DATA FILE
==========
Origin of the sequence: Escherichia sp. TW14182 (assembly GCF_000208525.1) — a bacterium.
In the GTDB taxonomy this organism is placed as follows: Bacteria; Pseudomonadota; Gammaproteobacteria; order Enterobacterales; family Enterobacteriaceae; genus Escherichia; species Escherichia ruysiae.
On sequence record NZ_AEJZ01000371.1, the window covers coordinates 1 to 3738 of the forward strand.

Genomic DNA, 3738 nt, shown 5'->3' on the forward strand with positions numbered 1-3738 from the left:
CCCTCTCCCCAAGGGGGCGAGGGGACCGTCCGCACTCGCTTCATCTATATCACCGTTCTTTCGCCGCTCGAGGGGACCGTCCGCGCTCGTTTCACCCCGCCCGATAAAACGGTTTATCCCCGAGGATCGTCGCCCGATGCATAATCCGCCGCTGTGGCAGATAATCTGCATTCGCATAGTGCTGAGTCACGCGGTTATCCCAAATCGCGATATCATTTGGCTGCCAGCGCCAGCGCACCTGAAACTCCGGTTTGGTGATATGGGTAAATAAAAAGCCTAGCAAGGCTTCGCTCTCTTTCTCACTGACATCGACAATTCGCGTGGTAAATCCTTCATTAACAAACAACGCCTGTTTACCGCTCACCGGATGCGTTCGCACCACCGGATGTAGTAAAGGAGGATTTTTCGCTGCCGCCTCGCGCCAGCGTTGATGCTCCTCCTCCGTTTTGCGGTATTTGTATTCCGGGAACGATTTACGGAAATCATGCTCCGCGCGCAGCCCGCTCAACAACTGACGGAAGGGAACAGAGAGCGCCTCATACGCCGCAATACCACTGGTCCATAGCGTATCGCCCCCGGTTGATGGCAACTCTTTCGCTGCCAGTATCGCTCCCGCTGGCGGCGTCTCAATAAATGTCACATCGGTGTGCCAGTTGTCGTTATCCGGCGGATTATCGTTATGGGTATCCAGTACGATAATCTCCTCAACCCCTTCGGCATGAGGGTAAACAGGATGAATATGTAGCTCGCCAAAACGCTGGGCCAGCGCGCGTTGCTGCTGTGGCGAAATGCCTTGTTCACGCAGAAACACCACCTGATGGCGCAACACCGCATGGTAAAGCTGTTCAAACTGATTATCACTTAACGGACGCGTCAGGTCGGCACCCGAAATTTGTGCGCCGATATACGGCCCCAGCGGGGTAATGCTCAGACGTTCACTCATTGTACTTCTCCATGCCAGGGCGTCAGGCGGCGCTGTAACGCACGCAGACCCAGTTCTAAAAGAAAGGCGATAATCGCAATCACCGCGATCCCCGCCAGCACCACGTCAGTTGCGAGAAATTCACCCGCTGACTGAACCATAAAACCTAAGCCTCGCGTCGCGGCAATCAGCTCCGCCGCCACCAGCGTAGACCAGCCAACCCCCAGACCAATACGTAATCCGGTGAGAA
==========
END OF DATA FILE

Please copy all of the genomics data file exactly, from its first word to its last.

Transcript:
Origin of the sequence: Escherichia sp. TW14182 (assembly GCF_000208525.1) — a bacterium.
In the GTDB taxonomy this organism is placed as follows: Bacteria; Pseudomonadota; Gammaproteobacteria; order Enterobacterales; family Enterobacteriaceae; genus Escherichia; species Escherichia ruysiae.
On sequence record NZ_AEJZ01000371.1, the window covers coordinates 1 to 3738 of the forward strand.

Genomic DNA, 3738 nt, shown 5'->3' on the forward strand with positions numbered 1-3738 from the left:
CCCTCTCCCCAAGGGGGCGAGGGGACCGTCCGCACTCGCTTCATCTATATCACCGTTCTTTCGCCGCTCGAGGGGACCGTCCGCGCTCGTTTCACCCCGCCCGATAAAACGGTTTATCCCCGAGGATCGTCGCCCGATGCATAATCCGCCGCTGTGGCAGATAATCTGCATTCGCATAGTGCTGAGTCACGCGGTTATCCCAAATCGCGATATCATTTGGCTGCCAGCGCCAGCGCACCTGAAACTCCGGTTTGGTGATATGGGTAAATAAAAAGCCTAGCAAGGCTTCGCTCTCTTTCTCACTGACATCGACAATTCGCGTGGTAAATCCTTCATTAACAAACAACGCCTGTTTACCGCTCACCGGATGCGTTCGCACCACCGGATGTAGTAAAGGAGGATTTTTCGCTGCCGCCTCGCGCCAGCGTTGATGCTCCTCCTCCGTTTTGCGGTATTTGTATTCCGGGAACGATTTACGGAAATCATGCTCCGCGCGCAGCCCGCTCAACAACTGACGGAAGGGAACAGAGAGCGCCTCATACGCCGCAATACCACTGGTCCATAGCGTATCGCCCCCGGTTGATGGCAACTCTTTCGCTGCCAGTATCGCTCCCGCTGGCGGCGTCTCAATAAATGTCACATCGGTGTGCCAGTTGTCGTTATCCGGCGGATTATCGTTATGGGTATCCAGTACGATAATCTCCTCAACCCCTTCGGCATGAGGGTAAACAGGATGAATATGTAGCTCGCCAAAACGCTGGGCCAGCGCGCGTTGCTGCTGTGGCGAAATGCCTTGTTCACGCAGAAACACCACCTGATGGCGCAACACCGCATGGTAAAGCTGTTCAAACTGATTATCACTTAACGGACGCGTCAGGTCGGCACCCGAAATTTGTGCGCCGATATACGGCCCCAGCGGGGTAATGCTCAGACGTTCACTCATTGTACTTCTCCATGCCAGGGCGTCAGGCGGCGCTGTAACGCACGCAGACCCAGTTCTAAAAGAAAGGCGATAATCGCAATCACCGCGATCCCCGCCAGCACCACGTCAGTTGCGAGAAATTCACCCGCTGACTGAACCATAAAACCTAAGCCTCGCGTCGCGGCAATCAGCTCCGCCGCCACCAGCGTAGACCAGCCAACCCCCAGACCAATACGTAATCCGGTGAGAA